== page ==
I know some of my readers will have been kept up nights of late worrying about the real problem of our age: what do we replace the EU flag with on UK driving licences once Brexit is complete? Of course, I could churlishly chime in here that we could just redesign the licences any way we like and replace the EU stars with nothing at all, or even, hey, just add the Union flag. But some Tory MPs have other ideas, such as adding regional flags and insignias instead.
Scott Mann, a Cornish MP who is talking this idea up, tells it like this:
“With the EU flag disappearing from the UK driving licence after Brexit, I think people should be given the option of having a regional flag as well as the Union flag which is already there, such as the Cornish, English, Scottish, Welsh or Northern Irish flags, among others. Although we are one United Kingdom, we all come from different countries and regions, and I think many people would like to have the option of making this known on their official identification.”
This is mostly waffle, designed to play into regional pride in places that voted heavily to Leave. But it is a sign that certain sections of the ruling party are being more than a little cavalier about the future structural integrity of the country we live in, and that this could lead in a decade or so to some unintended consequences.
It is always remarkable to me how little Eurosceptics paid and continue to pay to how Brexit could lead to the breakup of the UK. I’m not even just talking about Scotland going Indy or a united Ireland either. England itself is riddled with great internal tensions that are barely discussed in any sort of realistic fashion. When it does get covered in the press, it’s when there is a by-election in a coastal town and the hacks give us a passing “isn’t it peculiar that this feels a bit like Bulgaria?” and then we all move on. England is a land more divided than we let on.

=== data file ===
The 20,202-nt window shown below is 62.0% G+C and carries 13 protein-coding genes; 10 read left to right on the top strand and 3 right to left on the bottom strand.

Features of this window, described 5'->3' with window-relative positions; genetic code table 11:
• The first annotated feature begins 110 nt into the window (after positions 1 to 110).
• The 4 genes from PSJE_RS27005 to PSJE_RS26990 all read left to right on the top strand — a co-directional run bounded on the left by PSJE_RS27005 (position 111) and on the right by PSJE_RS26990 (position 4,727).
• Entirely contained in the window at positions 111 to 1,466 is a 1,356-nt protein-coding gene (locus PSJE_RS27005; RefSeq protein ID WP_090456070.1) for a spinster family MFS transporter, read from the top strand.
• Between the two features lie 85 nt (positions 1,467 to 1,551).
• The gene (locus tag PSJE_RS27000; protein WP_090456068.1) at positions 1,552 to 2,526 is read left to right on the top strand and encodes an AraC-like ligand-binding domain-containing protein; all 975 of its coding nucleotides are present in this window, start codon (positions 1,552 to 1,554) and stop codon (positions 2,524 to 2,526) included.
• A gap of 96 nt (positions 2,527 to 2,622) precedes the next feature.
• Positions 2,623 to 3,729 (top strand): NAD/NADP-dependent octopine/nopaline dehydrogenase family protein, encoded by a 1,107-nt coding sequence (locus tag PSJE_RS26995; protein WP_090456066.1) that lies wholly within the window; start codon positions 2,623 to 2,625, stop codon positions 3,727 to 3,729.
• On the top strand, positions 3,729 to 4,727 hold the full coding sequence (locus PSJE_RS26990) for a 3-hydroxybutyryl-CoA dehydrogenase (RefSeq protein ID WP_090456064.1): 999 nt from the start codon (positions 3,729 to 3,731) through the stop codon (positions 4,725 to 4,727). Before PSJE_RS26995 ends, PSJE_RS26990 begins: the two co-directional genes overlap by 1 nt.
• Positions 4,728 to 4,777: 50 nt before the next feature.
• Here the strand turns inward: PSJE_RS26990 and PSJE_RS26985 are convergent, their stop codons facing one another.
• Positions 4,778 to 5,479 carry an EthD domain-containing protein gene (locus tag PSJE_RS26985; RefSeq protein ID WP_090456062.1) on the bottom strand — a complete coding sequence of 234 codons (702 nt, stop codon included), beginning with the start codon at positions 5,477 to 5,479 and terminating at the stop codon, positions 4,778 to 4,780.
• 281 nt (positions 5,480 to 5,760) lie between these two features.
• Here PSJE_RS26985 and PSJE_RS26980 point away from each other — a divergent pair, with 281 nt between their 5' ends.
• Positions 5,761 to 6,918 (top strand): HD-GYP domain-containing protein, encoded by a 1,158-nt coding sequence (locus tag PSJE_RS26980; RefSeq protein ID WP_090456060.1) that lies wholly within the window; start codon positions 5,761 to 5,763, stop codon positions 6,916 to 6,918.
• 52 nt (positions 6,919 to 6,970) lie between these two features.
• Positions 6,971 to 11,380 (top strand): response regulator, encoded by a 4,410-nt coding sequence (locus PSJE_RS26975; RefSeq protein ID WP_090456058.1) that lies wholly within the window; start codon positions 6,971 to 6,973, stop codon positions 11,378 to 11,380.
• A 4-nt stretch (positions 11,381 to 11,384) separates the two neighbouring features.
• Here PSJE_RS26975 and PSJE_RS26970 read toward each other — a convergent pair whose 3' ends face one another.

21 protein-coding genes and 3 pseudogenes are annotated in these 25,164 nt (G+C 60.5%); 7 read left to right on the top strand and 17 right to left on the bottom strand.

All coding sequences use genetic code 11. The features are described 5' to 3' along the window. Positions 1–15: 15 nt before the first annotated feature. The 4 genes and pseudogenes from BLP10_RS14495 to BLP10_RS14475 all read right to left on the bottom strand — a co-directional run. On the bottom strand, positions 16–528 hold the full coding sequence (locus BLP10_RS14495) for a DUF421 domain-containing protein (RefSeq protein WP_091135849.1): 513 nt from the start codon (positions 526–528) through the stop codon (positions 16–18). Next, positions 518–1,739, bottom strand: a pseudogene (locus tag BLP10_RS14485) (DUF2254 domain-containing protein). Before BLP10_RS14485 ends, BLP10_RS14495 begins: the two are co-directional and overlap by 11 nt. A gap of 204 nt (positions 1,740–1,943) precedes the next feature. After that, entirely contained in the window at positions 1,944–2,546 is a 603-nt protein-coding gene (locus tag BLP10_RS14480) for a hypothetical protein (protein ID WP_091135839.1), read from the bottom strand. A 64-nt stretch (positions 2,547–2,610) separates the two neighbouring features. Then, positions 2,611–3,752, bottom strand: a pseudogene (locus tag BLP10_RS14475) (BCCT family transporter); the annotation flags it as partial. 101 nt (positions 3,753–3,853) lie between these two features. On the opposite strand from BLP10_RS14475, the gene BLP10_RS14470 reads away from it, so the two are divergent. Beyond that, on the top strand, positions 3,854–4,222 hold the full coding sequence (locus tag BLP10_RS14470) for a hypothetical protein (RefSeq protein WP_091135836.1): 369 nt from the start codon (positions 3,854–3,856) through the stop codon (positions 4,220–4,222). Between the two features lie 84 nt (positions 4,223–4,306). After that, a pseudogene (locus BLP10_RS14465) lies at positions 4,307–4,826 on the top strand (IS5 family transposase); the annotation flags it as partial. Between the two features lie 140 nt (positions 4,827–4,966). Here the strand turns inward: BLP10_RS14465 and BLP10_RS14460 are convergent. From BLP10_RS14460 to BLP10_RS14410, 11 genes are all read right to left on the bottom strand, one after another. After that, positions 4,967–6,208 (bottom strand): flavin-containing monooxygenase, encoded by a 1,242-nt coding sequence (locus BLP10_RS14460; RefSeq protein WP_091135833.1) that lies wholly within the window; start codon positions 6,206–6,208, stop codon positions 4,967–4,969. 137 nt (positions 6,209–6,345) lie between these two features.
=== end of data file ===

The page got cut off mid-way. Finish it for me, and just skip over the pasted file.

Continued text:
I’m not just talking urban v rural, or even north v south here. While Steve Mann seems to realise the importance of symbols like the Cornish flag, he seems not to have thought through where all of that leads. For once Cornwall can begin to think of itself more and more as a separate entity, the more the demand for regional devolution will grow within England, particularly if the flavour of the day is disintegration of the Union. Add to that the very real possibility that regional disparity in terms of wealth could either stay static post-Brexit or even move backwards and then this becomes even more pertinent. Once we’re out of the EU, things such as massive regional wealth inequality can no longer be blamed on Brussels, after all.
Are the Tories ready to massively devolve power in England? I don’t think so, and if I’m right about that, they should stop toying with the idea of places like Yorkshire as distinct places deserving of being noted as entities distinct from the rest of England. I have nothing against regional devolution, by the way. I just think that these things need to be seriously thought through and my fear is that this is precisely what isn’t happening at present.